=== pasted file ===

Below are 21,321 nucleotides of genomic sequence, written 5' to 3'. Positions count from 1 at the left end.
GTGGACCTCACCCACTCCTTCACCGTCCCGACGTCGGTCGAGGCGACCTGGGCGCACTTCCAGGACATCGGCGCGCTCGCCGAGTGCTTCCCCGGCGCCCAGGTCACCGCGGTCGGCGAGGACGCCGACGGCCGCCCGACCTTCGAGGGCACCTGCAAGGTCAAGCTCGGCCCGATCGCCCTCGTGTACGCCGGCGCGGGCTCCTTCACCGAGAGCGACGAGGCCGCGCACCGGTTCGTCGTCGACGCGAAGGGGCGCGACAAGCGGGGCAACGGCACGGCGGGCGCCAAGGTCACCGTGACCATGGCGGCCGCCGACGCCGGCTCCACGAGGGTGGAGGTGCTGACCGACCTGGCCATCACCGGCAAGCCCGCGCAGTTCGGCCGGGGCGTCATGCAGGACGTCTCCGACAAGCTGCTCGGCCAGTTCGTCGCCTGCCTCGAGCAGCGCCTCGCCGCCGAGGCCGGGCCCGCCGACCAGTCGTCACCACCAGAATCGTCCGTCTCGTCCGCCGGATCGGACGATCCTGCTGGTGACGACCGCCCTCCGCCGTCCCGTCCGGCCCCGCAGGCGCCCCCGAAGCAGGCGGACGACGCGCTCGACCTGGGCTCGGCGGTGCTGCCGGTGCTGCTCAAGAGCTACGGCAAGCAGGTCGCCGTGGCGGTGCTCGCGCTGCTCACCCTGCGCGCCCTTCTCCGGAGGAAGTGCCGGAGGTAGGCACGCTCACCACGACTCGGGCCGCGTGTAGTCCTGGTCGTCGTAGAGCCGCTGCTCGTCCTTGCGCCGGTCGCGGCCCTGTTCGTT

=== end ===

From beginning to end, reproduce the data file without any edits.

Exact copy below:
Below are 21,321 nucleotides of genomic sequence, written 5' to 3'. Positions count from 1 at the left end.
GTGGACCTCACCCACTCCTTCACCGTCCCGACGTCGGTCGAGGCGACCTGGGCGCACTTCCAGGACATCGGCGCGCTCGCCGAGTGCTTCCCCGGCGCCCAGGTCACCGCGGTCGGCGAGGACGCCGACGGCCGCCCGACCTTCGAGGGCACCTGCAAGGTCAAGCTCGGCCCGATCGCCCTCGTGTACGCCGGCGCGGGCTCCTTCACCGAGAGCGACGAGGCCGCGCACCGGTTCGTCGTCGACGCGAAGGGGCGCGACAAGCGGGGCAACGGCACGGCGGGCGCCAAGGTCACCGTGACCATGGCGGCCGCCGACGCCGGCTCCACGAGGGTGGAGGTGCTGACCGACCTGGCCATCACCGGCAAGCCCGCGCAGTTCGGCCGGGGCGTCATGCAGGACGTCTCCGACAAGCTGCTCGGCCAGTTCGTCGCCTGCCTCGAGCAGCGCCTCGCCGCCGAGGCCGGGCCCGCCGACCAGTCGTCACCACCAGAATCGTCCGTCTCGTCCGCCGGATCGGACGATCCTGCTGGTGACGACCGCCCTCCGCCGTCCCGTCCGGCCCCGCAGGCGCCCCCGAAGCAGGCGGACGACGCGCTCGACCTGGGCTCGGCGGTGCTGCCGGTGCTGCTCAAGAGCTACGGCAAGCAGGTCGCCGTGGCGGTGCTCGCGCTGCTCACCCTGCGCGCCCTTCTCCGGAGGAAGTGCCGGAGGTAGGCACGCTCACCACGACTCGGGCCGCGTGTAGTCCTGGTCGTCGTAGAGCCGCTGCTCGTCCTTGCGCCGGTCGCGGCCCTGTTCGTT